Letters from Readers
Memories of Mumbai Railways
I very much enjoyed reading the extremely well written, comprehensive, and engaging article on “Mumbai Railways” by Deepali Nandwani in the September 2019 issue of Khabar. The article resonated with me as I, while a college student in Mumbai, commuted frequently on the Mumbai trains. In my pre-college days in Nairobi, a long distance train trip to the coast of Mombasa was an annual luxury. Thence to Mumbai was by ship. But in Mumbai, as my uncle lived in Andheri and my college was almost opposite Mumbai’s iconic Victoria Terminus or VT station (or Chhatrapati Shivaji Terminus), during four years of my college studies I commuted regularly from Andheri to Churchgate and back.
Mumbai was not so congested during those years, so commute during off-peak hours was quite comfortable. I vividly recall the aroma of Parle biscuits near Vile Parle and the overpowering fishy smell near the Khar and Matunga stations, the sounds of hawkers selling trinkets or hot chai, the camaraderie of my college mates while singing Bollywood songs, playing cards, or small talk as the train sped along. The trains were like extensions of sitting rooms! The sight of the dabbawalas was also amazing! The train stations had their own distinct flavor—little stalls selling beverages, books, newspapers, paan, and cigarettes, and the shoe-shine boys offering cheap polish!
What I recall most fondly is my train rides during summer vacations. I had a First Class Student Concession Pass. After my afternoon nap and cup of tea, I used to get on the train with a novel and read, sitting comfortably in the compartment. I would get down at the Churchgate Station, take a leisurely stroll on Marine Drive, munching roasted peanuts, watch the sunset, and ride back home after that.
I understand stations in India including Mumbai are undergoing makeovers and are becoming tidier, and attractive with artwork, plants and flowers, etc. Very laudable initiative indeed!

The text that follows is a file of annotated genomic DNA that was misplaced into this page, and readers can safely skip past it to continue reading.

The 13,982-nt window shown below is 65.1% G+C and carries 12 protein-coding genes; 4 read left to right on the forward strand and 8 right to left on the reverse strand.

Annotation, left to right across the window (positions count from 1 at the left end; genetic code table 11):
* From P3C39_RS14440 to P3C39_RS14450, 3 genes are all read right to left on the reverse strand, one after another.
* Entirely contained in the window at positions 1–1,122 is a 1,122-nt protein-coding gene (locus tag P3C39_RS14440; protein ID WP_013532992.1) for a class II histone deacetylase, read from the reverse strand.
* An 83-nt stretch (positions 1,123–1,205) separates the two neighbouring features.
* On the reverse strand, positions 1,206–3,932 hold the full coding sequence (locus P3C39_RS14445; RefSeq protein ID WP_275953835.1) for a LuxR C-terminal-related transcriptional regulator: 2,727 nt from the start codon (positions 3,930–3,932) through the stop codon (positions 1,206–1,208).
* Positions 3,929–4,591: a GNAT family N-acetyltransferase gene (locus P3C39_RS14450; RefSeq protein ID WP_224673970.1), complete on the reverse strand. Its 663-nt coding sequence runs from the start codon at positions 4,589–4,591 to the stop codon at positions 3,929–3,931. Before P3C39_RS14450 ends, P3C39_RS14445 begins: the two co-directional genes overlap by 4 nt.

Cinema: 3 Idiots and beyond
First of all, my congratulations to Viren Mayani for writing an excellent article on “3 Idiots and Beyond”— a very, very enjoyable piece of writing on our own beloved Omi Vaidya. Frankly speaking, nobody can ever forget Chatur, our Omi Vaidya, who, according to me, was the most talented actor of the movie and the reason of the great commercial success. Only 1 out of 1,000 actors succeeds without godfathers of the industry in Bombay, and one of those who succeeded is Omi Vaidya. Now if you are the son/daughter/niece of the film personality, no problem. You would certainly get some role at the earliest opportunity, otherwise wait for the stars to open or wait and look to your parents’ support for years together. Nawaz Siddiqui and Ayushman Khurrana are lucky to be stars now. Nawaz had a rut of at least 10 years before he got established because of patience and acting talent.
Omi Vaidya would not have progressed without the support of his rich parents. However, Omi is a well-trained American actor, including comedy skills. Having observed him in one of Atlanta shows, “HeartNotes,” I can safely predict his great success in other varied roles as well. And soon you would see him successful in many films. I, being from Pune, Maharashtra, can say it would be a good thing for him to act in Marathi films. I know he is poor in Marathi, but certain roles need such actors and they perform very well. Slowly he will also learn the language of his forefathers and will have great commercial success.
I feel Omi has a tremendous scope of a great comedian in Indian cinema, a market of almost 135 crore people. Stereotyped roles are losing market day by day. People want variety and entertainment. See the tremendous success of Hrithik Roshan-starrer Supersecrets. Finally, I appreciate Omi’s blunt speaking for Indo Americans to be ready for struggle and waiting period if they are interested to enter Hindi filmdom, more so if they have no supporters from industry.
Kashmir: Repealing article 370